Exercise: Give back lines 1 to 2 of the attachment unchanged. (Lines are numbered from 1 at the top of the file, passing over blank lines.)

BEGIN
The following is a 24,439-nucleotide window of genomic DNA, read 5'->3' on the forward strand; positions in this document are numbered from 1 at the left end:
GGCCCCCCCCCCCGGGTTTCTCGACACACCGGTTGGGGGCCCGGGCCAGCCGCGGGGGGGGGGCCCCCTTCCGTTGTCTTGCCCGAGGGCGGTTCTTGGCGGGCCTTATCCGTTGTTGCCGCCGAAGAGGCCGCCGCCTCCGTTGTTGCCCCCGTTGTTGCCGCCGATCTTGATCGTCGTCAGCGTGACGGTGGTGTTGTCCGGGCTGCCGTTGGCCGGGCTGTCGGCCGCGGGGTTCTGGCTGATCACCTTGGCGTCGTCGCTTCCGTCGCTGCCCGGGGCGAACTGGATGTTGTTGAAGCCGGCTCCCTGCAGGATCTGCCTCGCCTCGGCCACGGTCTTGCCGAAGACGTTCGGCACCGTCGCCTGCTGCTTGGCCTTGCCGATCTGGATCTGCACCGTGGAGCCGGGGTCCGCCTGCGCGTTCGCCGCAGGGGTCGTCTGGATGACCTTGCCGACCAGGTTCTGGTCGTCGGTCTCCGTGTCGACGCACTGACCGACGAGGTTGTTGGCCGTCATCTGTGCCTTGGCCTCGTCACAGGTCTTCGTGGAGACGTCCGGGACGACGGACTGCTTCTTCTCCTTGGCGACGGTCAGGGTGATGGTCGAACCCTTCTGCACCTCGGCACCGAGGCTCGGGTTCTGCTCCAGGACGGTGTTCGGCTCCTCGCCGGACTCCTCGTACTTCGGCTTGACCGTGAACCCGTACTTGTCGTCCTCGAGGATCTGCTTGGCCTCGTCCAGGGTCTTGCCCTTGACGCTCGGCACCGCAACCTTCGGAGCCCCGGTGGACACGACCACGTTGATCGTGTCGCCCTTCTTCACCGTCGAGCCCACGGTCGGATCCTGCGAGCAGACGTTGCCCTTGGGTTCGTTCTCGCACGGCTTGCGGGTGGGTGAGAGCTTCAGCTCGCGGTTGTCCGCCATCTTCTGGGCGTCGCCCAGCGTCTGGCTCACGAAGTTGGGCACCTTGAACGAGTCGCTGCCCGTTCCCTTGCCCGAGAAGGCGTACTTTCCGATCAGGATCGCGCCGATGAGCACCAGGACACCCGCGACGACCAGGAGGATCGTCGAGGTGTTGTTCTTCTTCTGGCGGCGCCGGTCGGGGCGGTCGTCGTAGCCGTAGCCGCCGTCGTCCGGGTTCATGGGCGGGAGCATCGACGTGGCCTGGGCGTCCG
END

The following is a 24,439-nucleotide window of genomic DNA, read 5'->3' on the forward strand; positions in this document are numbered from 1 at the left end:
GGCCCCCCCCCCCGGGTTTCTCGACACACCGGTTGGGGGCCCGGGCCAGCCGCGGGGGGGGGGCCCCCTTCCGTTGTCTTGCCCGAGGGCGGTTCTTGGCGGGCCTTATCCGTTGTTGCCGCCGAAGAGGCCGCCGCCTCCGTTGTTGCCCCCGTTGTTGCCGCCGATCTTGATCGTCGTCAGCGTGACGGTGGTGTTGTCCGGGCTGCCGTTGGCCGGGCTGTCGGCCGCGGGGTTCTGGCTGATCACCTTGGCGTCGTCGCTTCCGTCGCTGCCCGGGGCGAACTGGATGTTGTTGAAGCCGGCTCCCTGCAGGATCTGCCTCGCCTCGGCCACGGTCTTGCCGAAGACGTTCGGCACCGTCGCCTGCTGCTTGGCCTTGCCGATCTGGATCTGCACCGTGGAGCCGGGGTCCGCCTGCGCGTTCGCCGCAGGGGTCGTCTGGATGACCTTGCCGACCAGGTTCTGGTCGTCGGTCTCCGTGTCGACGCACTGACCGACGAGGTTGTTGGCCGTCATCTGTGCCTTGGCCTCGTCACAGGTCTTCGTGGAGACGTCCGGGACGACGGACTGCTTCTTCTCCTTGGCGACGGTCAGGGTGATGGTCGAACCCTTCTGCACCTCGGCACCGAGGCTCGGGTTCTGCTCCAGGACGGTGTTCGGCTCCTCGCCGGACTCCTCGTACTTCGGCTTGACCGTGAACCCGTACTTGTCGTCCTCGAGGATCTGCTTGGCCTCGTCCAGGGTCTTGCCCTTGACGCTCGGCACCGCAACCTTCGGAGCCCCGGTGGACACGACCACGTTGATCGTGTCGCCCTTCTTCACCGTCGAGCCCACGGTCGGATCCTGCGAGCAGACGTTGCCCTTGGGTTCGTTCTCGCACGGCTTGCGGGTGGGTGAGAGCTTCAGCTCGCGGTTGTCCGCCATCTTCTGGGCGTCGCCCAGCGTCTGGCTCACGAAGTTGGGCACCTTGAACGAGTCGCTGCCCGTTCCCTTGCCCGAGAAGGCGTACTTTCCGATCAGGATCGCGCCGATGAGCACCAGGACACCCGCGACGACCAGGAGGATCGTCGAGGTGTTGTTCTTCTTCTGGCGGCGCCGGTCGGGGCGGTCGTCGTAGCCGTAGCCGCCGTCGTCCGGGTTCATGGGCGGGAGCATCGACGTGGCCTGGGCGTCCG